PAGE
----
Tornado Power 8c

John Thornton (Go Vertical Athlet)

The combination of bouldering and steep endurance climbing has given me a rise in progression. With my recent ascent of Tornado Power (8c) at Gimmelwald (Bern), it gave me an opportunity to look back onthe process.

Gimmelwald, one of the most stunning cliffs in Switzerland, if not the World. Filled with a multitude ofroutes from 8a to 9a, Gimmelwald is the perfect place to test your limits. Any climber visiting shouldexpect to perform bouldery and dynamic moves on an impressively steep, wave-like wall. With routesas amazing as the alpine backdrop, perhaps the biggest crux at Gimmelwald is choosing which routeto try.

Having sampled some of the classics of the cliff, such as Surfers Paradise (8a+), Hexenküche (8b/+)and Trümmelbach (8b+), I set my sights on a route closer to my limit. Although there are many routesto choose from, I somehow knew Tornado Power (8c) was the one for me. It had all the ingredientsthat I like in climbing. Crimpy, physical climbing, varied movements and a sustainedfight to the top.

Tornado Power 8C, Gimmelwald (© Marco Müller)

Though steep like the neighbouring routes, Tornado Power is perhaps more known for its difficult start. Many climbers have tried this route, but are often halted by this first, bouldery crux. Surprisingly, there are many holds to choose from, but none of them present a ‘straight-forward’ method. Fortunately, I wasn’t the only one trying this route and could team up with Solveig Korherr to figure out the best beta (for us).

Soon enough all the pieces of the puzzle were figured out and I could start trying from the ground. Although making it through the start I could not recover well enough to sustain the continuous climbing, roughly 40 moves to the anchor. With the Summer temperatures rising my chances of completing this route were becoming slimmer. In an attempt to escape the heat I decided to try something different; bouldering at Sustenpass.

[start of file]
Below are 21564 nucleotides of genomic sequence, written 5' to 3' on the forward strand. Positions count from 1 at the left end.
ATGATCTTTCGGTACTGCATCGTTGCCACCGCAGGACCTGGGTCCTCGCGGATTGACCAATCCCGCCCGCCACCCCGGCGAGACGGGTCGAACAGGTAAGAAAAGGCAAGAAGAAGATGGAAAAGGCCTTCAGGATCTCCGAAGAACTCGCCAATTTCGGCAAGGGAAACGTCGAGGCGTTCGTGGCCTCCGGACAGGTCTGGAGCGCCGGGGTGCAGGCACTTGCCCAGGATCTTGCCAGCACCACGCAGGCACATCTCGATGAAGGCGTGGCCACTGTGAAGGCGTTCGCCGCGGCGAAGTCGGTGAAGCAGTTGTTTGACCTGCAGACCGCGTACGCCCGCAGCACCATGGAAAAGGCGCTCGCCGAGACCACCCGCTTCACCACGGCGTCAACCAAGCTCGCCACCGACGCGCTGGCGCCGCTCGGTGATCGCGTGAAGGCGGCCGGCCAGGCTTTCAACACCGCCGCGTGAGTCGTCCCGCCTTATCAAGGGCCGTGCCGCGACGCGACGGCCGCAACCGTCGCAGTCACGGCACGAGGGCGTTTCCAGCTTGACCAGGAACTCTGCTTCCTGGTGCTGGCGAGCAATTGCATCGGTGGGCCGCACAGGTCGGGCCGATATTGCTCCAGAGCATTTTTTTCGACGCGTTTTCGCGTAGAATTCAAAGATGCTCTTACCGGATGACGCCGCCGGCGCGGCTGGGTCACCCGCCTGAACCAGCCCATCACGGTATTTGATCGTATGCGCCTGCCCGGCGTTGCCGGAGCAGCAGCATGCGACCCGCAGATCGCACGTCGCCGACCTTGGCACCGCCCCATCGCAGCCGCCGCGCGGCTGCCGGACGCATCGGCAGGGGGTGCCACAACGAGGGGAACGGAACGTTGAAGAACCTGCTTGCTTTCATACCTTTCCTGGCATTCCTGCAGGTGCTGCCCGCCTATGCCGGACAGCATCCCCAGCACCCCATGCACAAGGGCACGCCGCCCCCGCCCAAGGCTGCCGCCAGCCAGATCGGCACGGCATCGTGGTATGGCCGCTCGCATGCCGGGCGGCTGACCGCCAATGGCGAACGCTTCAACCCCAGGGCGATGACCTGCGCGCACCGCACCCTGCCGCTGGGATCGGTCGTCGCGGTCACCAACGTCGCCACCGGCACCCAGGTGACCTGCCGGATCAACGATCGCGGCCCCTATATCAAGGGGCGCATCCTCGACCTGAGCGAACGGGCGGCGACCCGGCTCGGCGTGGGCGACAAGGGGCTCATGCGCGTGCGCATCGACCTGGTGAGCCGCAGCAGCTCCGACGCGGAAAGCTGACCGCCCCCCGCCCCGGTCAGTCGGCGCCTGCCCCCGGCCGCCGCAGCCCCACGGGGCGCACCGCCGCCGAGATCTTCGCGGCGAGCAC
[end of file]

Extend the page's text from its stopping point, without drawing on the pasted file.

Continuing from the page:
Propellarhead 7C+, Sustenpass (© Oliver Futrell)

It’d been many years since I focused on bouldering so was anxious to see where my ability was. After doing some warm-up boulders I set my sights on the classic, Propellerhead 7C+. I had climbed one boulder of such grade, albeit many years ago and with considerable effort. However I felt strong. After some time I stuck its tricky dynamic move (what the boulder is known for) and made my way to the top. I couldn’t believe it. Skeptical of the grade I returned to Sustenpass a week later and climbed Der Kaiser von Susten 7C+. Apparently I was in good shape and that made me excited to return to Gimmelwald.

After checking out the moves once again it was time to give Tornado Power a go. I made my way through the start, feeling better than ever and quickly to the first rest. I could recover. Leaving the rest my arms felt fresh. I moved quickly and efficiently, trying my best to not over-grip. I made my way to the final rest, which isn’t that good but gives you opportunity to steady your breathing. I ran through the next moves but could feel my arms begin to tighten. I skipped the next clip and made it to the final quick draw. I was pumped but manage to clip it. That was my mistake. This had cost me the last of my energy and I was unable to move. With just 3 moves to victory, I fell.

Tornado Power 8C, Gimmelwald (© Marco Müller)

After a week Tornado Power was dry and I could give it another try. I didn’t know what to expect. I set off with an open mind and just tried to climb well. The start felt good. The first rest felt great. I flowed through the moves and felt fresher than before. I wasn’t running to the top, I was shaking out on the holds. I grabbed the hold where I had slipped. I was way less pumped and knew this was it, I was going to finish the route…

I didn’t.

I slipped and took the huge fall, again. Somewhere between disbelief and anger I tried to asses what had happened. I decided to change my beta and try a more powerful, but perhaps less risky method on my next attempt.

Again I set off. Again I felt good. Again I was shaking out as I approached the final moves. I used the more powerful method and knew that was it. Taking the final hold I could not fall – and I didn’t. I clipped the anchor and could put Tornado Power (8c) to rest.

From being completely wasted at the top to feeling fresh was unexpected for me on a route of such difficulty. Climbing a route at your limit is great, but doing it with the feeling of ease, is even better. This has made me realise that my limit is somewhere else and motivates me to start working on a harder project.

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Publish date:
August 9, 2023

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